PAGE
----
The strategy 1 is a direct upgrade.
The strategy 2 is a sequential upgrade (example by RedHat) or successive release upgrade (example MongoDB or MySql, at least in former versions). But be careful, since there is no authoritative definitions or commonly accepted terms.
Terms might be misleading
The terminology related to upgrade is tricky and often misleading.
Take the example of Robert's incremental upgrade :
- For any agile developer, solutions are delivered in increments. So it could be tempting to see successive versions as the natural increments.
- However in the Google patent referred to by Robert, and more precisely in the section about prior art, incremental is used to refer to patches: it is opposed to full replacement of executables of one version by the executables of the another one.
- So incremental upgrade might refer to very different things and have different meaning for different people. And it does not address your question, since the granularity of the increment is not defined: is it patch by patch or version by version ?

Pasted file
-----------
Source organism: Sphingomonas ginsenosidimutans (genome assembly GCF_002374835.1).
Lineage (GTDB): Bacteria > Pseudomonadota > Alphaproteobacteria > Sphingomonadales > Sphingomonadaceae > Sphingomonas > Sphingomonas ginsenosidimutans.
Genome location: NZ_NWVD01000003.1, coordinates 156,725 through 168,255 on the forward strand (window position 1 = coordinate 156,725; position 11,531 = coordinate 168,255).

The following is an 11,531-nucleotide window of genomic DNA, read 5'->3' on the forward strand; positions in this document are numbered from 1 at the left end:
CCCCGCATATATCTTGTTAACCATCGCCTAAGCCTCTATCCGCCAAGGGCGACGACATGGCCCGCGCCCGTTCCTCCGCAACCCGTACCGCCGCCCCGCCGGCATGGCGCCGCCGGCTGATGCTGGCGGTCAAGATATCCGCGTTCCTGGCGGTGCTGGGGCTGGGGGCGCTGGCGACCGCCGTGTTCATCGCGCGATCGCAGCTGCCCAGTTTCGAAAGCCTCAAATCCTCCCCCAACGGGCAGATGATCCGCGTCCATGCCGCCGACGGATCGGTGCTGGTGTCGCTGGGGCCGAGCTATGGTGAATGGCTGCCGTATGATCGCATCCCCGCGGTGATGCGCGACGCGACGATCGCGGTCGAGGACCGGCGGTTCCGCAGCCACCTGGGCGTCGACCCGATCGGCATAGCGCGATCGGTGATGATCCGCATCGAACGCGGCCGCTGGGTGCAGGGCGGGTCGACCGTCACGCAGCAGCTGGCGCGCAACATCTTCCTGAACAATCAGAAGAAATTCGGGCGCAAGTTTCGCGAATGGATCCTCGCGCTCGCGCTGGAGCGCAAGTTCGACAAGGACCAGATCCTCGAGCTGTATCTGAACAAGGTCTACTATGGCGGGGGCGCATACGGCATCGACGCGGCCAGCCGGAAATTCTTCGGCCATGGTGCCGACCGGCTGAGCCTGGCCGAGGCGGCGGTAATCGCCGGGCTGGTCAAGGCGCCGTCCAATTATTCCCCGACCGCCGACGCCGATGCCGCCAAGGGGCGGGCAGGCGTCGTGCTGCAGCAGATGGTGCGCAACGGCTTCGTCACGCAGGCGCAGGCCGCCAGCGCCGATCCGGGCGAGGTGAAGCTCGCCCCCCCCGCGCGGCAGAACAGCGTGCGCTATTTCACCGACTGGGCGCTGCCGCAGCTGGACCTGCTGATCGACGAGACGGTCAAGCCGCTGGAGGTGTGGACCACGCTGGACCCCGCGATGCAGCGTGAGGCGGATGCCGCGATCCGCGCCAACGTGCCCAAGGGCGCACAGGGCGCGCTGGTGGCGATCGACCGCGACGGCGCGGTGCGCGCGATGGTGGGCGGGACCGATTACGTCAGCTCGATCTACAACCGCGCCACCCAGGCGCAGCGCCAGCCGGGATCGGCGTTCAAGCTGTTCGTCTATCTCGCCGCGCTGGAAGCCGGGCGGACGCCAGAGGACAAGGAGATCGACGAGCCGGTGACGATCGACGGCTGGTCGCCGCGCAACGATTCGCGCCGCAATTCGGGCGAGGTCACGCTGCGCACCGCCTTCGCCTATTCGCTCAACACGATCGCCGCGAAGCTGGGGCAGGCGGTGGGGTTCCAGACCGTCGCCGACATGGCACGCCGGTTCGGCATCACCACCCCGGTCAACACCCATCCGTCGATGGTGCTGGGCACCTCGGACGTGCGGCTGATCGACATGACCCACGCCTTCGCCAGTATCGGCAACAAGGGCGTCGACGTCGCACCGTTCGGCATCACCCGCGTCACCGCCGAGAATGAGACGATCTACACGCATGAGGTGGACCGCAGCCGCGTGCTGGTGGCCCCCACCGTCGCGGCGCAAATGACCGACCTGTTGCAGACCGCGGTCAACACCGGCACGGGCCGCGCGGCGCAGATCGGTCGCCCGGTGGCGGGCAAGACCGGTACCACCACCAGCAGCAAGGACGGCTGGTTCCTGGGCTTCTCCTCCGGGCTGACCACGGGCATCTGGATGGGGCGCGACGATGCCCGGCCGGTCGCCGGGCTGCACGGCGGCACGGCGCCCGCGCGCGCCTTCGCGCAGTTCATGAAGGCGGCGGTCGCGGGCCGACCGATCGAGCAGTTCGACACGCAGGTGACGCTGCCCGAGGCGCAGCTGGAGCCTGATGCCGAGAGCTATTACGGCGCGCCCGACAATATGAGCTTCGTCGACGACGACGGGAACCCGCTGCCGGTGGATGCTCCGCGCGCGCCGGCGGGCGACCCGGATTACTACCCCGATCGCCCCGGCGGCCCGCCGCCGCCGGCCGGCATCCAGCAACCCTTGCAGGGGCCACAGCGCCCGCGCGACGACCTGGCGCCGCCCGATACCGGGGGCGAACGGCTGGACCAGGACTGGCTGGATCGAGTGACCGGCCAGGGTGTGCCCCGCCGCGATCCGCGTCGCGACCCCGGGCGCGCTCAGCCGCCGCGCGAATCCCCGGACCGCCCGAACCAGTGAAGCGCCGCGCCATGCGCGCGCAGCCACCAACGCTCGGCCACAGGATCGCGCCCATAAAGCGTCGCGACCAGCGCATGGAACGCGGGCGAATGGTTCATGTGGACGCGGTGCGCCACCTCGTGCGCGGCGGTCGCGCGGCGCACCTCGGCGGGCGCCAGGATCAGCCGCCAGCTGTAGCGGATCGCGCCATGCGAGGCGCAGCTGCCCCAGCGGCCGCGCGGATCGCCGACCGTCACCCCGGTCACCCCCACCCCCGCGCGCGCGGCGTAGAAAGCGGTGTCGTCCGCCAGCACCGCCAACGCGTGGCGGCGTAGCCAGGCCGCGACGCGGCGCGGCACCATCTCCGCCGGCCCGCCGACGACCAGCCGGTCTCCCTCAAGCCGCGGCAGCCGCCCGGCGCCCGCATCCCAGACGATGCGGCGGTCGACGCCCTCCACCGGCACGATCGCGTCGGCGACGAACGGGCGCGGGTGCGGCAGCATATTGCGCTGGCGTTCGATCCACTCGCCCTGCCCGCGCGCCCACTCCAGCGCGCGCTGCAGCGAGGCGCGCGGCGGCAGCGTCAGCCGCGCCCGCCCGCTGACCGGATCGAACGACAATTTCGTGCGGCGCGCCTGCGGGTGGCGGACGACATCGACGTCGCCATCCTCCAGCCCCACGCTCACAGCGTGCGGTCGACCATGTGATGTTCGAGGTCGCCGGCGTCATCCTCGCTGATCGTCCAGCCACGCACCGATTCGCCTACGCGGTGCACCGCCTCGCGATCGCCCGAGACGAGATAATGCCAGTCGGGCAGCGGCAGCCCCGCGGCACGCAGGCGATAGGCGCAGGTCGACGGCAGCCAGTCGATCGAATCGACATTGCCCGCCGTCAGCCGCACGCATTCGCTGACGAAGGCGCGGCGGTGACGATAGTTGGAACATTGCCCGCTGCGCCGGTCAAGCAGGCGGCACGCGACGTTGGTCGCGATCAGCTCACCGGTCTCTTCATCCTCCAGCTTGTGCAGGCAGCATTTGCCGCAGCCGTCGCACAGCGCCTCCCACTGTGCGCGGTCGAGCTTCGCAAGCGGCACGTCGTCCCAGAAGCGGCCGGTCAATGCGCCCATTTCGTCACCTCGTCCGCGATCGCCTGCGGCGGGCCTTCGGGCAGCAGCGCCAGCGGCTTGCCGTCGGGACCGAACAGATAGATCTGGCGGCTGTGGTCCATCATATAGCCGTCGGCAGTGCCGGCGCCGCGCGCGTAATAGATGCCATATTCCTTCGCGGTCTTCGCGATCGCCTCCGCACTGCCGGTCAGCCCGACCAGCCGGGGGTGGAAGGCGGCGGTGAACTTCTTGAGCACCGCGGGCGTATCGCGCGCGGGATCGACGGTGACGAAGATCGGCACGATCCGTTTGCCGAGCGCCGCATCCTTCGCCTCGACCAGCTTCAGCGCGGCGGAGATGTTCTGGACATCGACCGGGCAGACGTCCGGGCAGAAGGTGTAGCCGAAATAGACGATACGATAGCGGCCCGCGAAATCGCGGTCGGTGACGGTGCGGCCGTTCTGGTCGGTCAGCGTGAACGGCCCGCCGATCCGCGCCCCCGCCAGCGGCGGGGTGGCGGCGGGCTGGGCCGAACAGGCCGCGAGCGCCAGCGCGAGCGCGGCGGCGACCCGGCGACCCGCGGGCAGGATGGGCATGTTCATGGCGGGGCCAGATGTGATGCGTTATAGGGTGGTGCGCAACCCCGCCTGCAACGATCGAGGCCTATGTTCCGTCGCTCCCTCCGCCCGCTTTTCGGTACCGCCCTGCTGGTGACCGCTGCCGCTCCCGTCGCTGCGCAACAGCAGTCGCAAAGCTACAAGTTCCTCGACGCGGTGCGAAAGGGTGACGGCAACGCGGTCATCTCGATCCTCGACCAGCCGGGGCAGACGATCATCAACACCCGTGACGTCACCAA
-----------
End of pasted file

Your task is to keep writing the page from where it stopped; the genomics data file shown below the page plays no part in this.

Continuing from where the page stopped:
Take the example of Dr.Brown's cumulative upgrade:
- Strategy 1 is clearly non-cumulative
- Strategy 2 can be cumulative if you add up patches until you reach the desired version. However, you can also replace each version by the next, so it's a succession of substitution and nothing accumulates.
- The problem with cumulative is that it has a technical connotation of accumulating small things. Again, it can mean different things to different people.
Restrict yourself to commonly agreed terms
The following terms are widely accepted and used:
- The upgrade path describes the way to upgrade from a source version to a target version
- A direct upgrade is when you can go directly from source to target, without using intermediate versions.
- Intermediate versions are versions that are on the path
Any other more precise terms are subject to caution. Even in your own example, it is not clear if you can skip minor versions (between 8.0 and 9.0) and if the successive versions apply only to the same versioning level.
This is why the biggest vendors use extensively the upgrade path, make full sentences to describe how this path looks like in general, and present the possible path in nice matrices (which also allow to cope with the many exceptions due to change of strategy in older versions).